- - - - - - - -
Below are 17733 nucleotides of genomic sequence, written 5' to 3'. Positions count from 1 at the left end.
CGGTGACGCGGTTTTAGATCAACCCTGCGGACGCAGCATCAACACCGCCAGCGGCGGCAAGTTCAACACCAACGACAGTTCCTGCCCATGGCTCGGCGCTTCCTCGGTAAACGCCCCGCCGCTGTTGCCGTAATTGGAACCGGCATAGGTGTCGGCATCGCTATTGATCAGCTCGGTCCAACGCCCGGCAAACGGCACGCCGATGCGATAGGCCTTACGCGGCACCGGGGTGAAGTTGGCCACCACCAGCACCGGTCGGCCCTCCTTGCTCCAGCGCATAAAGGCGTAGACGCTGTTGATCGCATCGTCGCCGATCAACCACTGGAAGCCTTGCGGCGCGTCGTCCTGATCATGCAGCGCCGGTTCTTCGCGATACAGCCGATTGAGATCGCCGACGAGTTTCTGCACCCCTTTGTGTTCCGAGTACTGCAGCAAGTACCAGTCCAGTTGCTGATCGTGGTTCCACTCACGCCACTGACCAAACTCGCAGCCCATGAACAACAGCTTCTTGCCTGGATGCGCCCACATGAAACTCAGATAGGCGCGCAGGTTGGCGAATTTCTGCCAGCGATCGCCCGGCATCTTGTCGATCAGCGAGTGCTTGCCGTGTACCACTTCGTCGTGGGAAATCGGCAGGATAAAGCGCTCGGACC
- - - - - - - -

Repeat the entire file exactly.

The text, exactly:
Below are 17733 nucleotides of genomic sequence, written 5' to 3'. Positions count from 1 at the left end.
CGGTGACGCGGTTTTAGATCAACCCTGCGGACGCAGCATCAACACCGCCAGCGGCGGCAAGTTCAACACCAACGACAGTTCCTGCCCATGGCTCGGCGCTTCCTCGGTAAACGCCCCGCCGCTGTTGCCGTAATTGGAACCGGCATAGGTGTCGGCATCGCTATTGATCAGCTCGGTCCAACGCCCGGCAAACGGCACGCCGATGCGATAGGCCTTACGCGGCACCGGGGTGAAGTTGGCCACCACCAGCACCGGTCGGCCCTCCTTGCTCCAGCGCATAAAGGCGTAGACGCTGTTGATCGCATCGTCGCCGATCAACCACTGGAAGCCTTGCGGCGCGTCGTCCTGATCATGCAGCGCCGGTTCTTCGCGATACAGCCGATTGAGATCGCCGACGAGTTTCTGCACCCCTTTGTGTTCCGAGTACTGCAGCAAGTACCAGTCCAGTTGCTGATCGTGGTTCCACTCACGCCACTGACCAAACTCGCAGCCCATGAACAACAGCTTCTTGCCTGGATGCGCCCACATGAAACTCAGATAGGCGCGCAGGTTGGCGAATTTCTGCCAGCGATCGCCCGGCATCTTGTCGATCAGCGAGTGCTTGCCGTGTACCACTTCGTCGTGGGAAATCGGCAGGATAAAGCGCTCGGACC